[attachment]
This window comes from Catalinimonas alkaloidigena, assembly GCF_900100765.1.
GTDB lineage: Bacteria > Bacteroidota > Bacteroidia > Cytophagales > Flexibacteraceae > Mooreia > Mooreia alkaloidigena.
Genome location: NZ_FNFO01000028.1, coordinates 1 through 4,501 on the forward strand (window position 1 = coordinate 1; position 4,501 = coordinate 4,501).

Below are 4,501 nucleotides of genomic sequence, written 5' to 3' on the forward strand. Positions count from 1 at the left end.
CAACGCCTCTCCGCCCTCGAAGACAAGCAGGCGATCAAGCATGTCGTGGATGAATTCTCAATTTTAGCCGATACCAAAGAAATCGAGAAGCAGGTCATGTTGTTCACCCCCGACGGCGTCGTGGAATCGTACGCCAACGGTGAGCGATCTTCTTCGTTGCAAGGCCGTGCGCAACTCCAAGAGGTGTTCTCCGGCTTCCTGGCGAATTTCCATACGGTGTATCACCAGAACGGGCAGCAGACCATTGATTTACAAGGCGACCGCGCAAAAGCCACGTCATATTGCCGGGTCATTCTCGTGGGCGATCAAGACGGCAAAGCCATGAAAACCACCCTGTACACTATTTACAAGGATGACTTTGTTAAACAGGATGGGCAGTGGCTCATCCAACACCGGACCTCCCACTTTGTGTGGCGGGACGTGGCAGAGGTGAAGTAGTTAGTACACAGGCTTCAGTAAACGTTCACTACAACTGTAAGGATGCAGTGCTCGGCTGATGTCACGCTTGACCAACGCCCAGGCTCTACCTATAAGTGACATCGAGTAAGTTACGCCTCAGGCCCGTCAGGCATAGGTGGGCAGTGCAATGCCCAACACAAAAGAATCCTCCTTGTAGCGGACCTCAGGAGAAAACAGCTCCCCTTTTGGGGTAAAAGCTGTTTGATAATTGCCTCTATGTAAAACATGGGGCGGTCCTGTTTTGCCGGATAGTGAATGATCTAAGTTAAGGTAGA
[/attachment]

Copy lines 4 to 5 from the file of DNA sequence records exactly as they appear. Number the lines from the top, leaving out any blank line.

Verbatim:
Below are 4,501 nucleotides of genomic sequence, written 5' to 3' on the forward strand. Positions count from 1 at the left end.
CAACGCCTCTCCGCCCTCGAAGACAAGCAGGCGATCAAGCATGTCGTGGATGAATTCTCAATTTTAGCCGATACCAAAGAAATCGAGAAGCAGGTCATGTTGTTCACCCCCGACGGCGTCGTGGAATCGTACGCCAACGGTGAGCGATCTTCTTCGTTGCAAGGCCGTGCGCAACTCCAAGAGGTGTTCTCCGGCTTCCTGGCGAATTTCCATACGGTGTATCACCAGAACGGGCAGCAGACCATTGATTTACAAGGCGACCGCGCAAAAGCCACGTCATATTGCCGGGTCATTCTCGTGGGCGATCAAGACGGCAAAGCCATGAAAACCACCCTGTACACTATTTACAAGGATGACTTTGTTAAACAGGATGGGCAGTGGCTCATCCAACACCGGACCTCCCACTTTGTGTGGCGGGACGTGGCAGAGGTGAAGTAGTTAGTACACAGGCTTCAGTAAACGTTCACTACAACTGTAAGGATGCAGTGCTCGGCTGATGTCACGCTTGACCAACGCCCAGGCTCTACCTATAAGTGACATCGAGTAAGTTACGCCTCAGGCCCGTCAGGCATAGGTGGGCAGTGCAATGCCCAACACAAAAGAATCCTCCTTGTAGCGGACCTCAGGAGAAAACAGCTCCCCTTTTGGGGTAAAAGCTGTTTGATAATTGCCTCTATGTAAAACATGGGGCGGTCCTGTTTTGCCGGATAGTGAATGATCTAAGTTAAGGTAGA